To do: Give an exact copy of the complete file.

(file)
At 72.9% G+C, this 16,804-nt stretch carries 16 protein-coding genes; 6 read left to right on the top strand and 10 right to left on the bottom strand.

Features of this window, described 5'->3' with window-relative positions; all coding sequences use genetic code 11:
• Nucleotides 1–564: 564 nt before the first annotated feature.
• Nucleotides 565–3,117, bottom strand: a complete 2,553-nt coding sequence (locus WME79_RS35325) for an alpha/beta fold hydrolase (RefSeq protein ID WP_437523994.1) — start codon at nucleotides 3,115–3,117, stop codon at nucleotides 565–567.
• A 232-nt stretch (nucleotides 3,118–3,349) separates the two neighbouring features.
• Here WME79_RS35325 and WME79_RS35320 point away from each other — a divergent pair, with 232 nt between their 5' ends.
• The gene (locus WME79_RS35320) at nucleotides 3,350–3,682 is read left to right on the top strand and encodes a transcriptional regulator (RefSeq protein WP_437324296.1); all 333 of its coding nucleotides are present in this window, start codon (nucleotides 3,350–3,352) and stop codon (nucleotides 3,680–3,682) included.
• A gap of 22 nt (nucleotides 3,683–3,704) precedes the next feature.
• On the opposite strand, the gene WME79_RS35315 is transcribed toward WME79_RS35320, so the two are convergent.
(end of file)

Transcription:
At 72.9% G+C, this 16,804-nt stretch carries 16 protein-coding genes; 6 read left to right on the top strand and 10 right to left on the bottom strand.

Features of this window, described 5'->3' with window-relative positions; all coding sequences use genetic code 11:
• Nucleotides 1–564: 564 nt before the first annotated feature.
• Nucleotides 565–3,117, bottom strand: a complete 2,553-nt coding sequence (locus WME79_RS35325) for an alpha/beta fold hydrolase (RefSeq protein ID WP_437523994.1) — start codon at nucleotides 3,115–3,117, stop codon at nucleotides 565–567.
• A 232-nt stretch (nucleotides 3,118–3,349) separates the two neighbouring features.
• Here WME79_RS35325 and WME79_RS35320 point away from each other — a divergent pair, with 232 nt between their 5' ends.
• The gene (locus WME79_RS35320) at nucleotides 3,350–3,682 is read left to right on the top strand and encodes a transcriptional regulator (RefSeq protein WP_437324296.1); all 333 of its coding nucleotides are present in this window, start codon (nucleotides 3,350–3,352) and stop codon (nucleotides 3,680–3,682) included.
• A gap of 22 nt (nucleotides 3,683–3,704) precedes the next feature.
• On the opposite strand, the gene WME79_RS35315 is transcribed toward WME79_RS35320, so the two are convergent.